Haven’t blogged for a couple of days because I took time out to relax on the glorious Hawkesbury River, which is in the Kuring-gai National Park near Sydney, and runs 100km inland and to the Pacific Ocean. It is one of the most beautiful and pristine waterways in Australia and I am fortunate to own the glorious boat you see in the picture. That boat (and where it is moored) has a history as far as Cognitive Edge goes because it was the place that Annabelle Mark (the previous guest blogger) and I met for the second time.
Actually, we were supposed to meet in Sydney before we both went to Melbourne for the Australian New Zealand Academy of Management (ANZAM) Conference(our equivalent of the British Academy of Management (BAM) but smaller), but that meeting never happened. As it turned our first meeting at Cockle Bay in Sydney (another lovely spot at Darling Harbour) was a non-event. Annabelle was sick and forgot all about it and actually stood me up! I had driven into Sydney (about 28 kms) in the rain and was not a “happy chappy” when I realized what had happened but then I doubt that she was thrilled either being so far from home and really ill. We got over that hurdle pretty quickly and in early January, 2010 Annabelle joined us on our boat for a glorious day of wining, dining and musing over all the projects we could do with Sensemaker. I think this is where my interest was really triggered in Sensemaker (still not Cynefin). We drank some wonderful champagnes and the day finished with a spectacular summer storm that I still remember vividly! The boat is pictured in the exact spot that we moored for lunch that day. I think this is where Annabelle and I had a “meeting of the minds” so to speak though I suspect there were other things making this happen! Incidentally, the place is called Refuge Bay because it is where Captain Cook took refuge (hence the name) from a storm and also found fresh water.
One of the things that struck me from a recent meeting I had about a potential project is that it is worth keeping a diary of how things emerge – it’s an idea that originates from presentations given by Hugh MacLeod when he visited us last month. Hugh is the new CEO of the Canadian Patient Safety Institute and an Adjunct Professor at Griffith University. He has disciplined himself to write (don’t think he blogs!) on a regular basis (mostly once a week) recording his experiences and interpretations of managing change that has been a large part of his work over the last ten years. He is a great story-teller and through his reflections he has been able to make sense of some very complex processes that he said always started from a key premise of his about change – you have to be able to start a new conversation with those you want to engage in transformational and enduring change! One way he has done this is not to set terms of reference for projects but to pose questions and challenge people to dig deep to break old habits and mindsets. I told him that at heart he is a “Cynefin-thinker” and that is what I think makes the whole exposure to Cynefin and Sensemaker so confronting – it is realizing how hard it is to starting new conversations in organizations and collectivities and that is because the realm of disorder is where most conservations are contested and so many mistakes or flawed decision making occur. Why? Because of ritualistic domain behaviour that basically means we dwell in our comfort zones most of the time and in very defensive and intolerant ways. Doing this blog is definitely outside my comfort zone!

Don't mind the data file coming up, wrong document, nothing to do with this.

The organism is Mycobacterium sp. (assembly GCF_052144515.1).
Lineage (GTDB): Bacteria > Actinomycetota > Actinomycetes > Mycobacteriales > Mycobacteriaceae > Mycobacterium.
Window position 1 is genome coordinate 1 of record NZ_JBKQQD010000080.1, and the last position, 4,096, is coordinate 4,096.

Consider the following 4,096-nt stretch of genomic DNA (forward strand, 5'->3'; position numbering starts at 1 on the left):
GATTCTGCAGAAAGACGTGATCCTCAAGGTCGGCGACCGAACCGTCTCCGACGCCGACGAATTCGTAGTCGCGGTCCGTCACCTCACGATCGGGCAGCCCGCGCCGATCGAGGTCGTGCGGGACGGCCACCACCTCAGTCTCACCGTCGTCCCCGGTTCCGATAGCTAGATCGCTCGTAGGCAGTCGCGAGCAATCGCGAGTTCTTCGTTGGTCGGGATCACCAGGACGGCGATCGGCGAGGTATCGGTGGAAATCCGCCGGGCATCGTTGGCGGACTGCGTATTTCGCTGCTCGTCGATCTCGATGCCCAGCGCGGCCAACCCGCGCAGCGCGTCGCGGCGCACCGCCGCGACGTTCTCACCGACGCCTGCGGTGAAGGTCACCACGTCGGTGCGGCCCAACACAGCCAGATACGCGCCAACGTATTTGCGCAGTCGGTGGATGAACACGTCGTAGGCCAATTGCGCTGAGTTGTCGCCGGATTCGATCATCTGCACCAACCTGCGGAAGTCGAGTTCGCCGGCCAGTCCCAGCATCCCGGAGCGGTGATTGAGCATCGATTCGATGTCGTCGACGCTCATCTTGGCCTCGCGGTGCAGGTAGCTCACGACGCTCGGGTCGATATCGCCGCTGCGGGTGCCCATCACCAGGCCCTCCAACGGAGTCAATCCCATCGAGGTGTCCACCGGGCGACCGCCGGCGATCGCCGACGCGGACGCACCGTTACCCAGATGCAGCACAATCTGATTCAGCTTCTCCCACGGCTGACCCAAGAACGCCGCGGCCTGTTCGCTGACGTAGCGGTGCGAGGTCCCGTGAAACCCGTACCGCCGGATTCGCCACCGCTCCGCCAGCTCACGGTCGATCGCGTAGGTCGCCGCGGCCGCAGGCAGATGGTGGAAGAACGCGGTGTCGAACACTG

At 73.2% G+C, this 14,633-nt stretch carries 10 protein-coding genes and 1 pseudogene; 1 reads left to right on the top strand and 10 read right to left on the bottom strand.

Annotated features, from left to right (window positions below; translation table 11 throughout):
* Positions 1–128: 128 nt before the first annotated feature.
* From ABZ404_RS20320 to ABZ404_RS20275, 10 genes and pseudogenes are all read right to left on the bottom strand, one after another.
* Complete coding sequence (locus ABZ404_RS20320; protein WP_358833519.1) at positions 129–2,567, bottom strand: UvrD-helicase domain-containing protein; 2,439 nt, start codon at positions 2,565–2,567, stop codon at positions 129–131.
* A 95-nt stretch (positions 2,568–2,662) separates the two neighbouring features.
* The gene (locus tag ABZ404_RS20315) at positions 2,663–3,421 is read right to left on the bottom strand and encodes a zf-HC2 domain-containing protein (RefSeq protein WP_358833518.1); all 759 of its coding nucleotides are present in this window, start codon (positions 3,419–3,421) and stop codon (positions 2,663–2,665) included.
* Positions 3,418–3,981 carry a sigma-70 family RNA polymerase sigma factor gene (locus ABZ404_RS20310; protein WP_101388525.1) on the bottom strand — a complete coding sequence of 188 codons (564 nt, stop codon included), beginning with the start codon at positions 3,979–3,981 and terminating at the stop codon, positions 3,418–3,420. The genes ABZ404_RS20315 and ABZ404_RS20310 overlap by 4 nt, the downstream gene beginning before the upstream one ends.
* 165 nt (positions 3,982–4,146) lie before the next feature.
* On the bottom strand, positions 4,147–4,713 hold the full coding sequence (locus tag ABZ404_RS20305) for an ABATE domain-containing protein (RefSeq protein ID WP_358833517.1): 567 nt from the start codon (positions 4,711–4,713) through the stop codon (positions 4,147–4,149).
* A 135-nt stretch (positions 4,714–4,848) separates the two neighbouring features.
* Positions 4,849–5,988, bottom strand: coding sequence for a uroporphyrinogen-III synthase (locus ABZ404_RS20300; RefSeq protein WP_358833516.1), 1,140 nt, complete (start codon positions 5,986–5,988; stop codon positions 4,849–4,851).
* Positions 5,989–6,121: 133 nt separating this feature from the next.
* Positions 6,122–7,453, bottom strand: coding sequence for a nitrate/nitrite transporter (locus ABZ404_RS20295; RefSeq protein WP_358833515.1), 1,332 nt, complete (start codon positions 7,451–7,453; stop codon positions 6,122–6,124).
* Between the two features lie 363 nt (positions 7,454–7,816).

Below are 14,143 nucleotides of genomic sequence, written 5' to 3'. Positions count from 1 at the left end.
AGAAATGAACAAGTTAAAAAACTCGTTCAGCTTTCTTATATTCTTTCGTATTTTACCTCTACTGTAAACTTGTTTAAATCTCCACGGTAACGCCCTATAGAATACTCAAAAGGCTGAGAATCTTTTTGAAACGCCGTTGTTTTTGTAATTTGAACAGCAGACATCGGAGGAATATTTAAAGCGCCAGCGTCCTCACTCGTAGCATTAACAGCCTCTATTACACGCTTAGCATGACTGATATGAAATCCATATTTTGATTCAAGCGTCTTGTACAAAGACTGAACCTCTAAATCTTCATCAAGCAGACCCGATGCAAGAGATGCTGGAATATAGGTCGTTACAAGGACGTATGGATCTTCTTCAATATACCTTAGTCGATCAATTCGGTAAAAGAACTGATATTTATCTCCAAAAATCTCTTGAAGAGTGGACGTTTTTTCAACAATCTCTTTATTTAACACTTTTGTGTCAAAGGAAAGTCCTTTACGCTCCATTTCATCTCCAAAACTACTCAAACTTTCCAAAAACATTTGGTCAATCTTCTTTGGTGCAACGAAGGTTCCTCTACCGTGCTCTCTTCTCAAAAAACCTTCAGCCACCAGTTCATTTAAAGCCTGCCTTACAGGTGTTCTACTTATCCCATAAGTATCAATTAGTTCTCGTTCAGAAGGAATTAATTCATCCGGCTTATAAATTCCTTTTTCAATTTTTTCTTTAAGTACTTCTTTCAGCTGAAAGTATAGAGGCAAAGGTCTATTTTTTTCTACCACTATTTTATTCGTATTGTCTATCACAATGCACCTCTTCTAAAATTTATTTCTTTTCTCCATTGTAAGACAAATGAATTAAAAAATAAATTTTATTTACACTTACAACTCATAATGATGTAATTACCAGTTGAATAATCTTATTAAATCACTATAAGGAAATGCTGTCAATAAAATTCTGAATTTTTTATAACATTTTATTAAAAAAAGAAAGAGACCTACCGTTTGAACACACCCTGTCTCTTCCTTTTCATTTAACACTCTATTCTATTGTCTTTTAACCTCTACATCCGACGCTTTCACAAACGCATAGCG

I've never really understood why anyone gets taken in by arguments along the lines of ...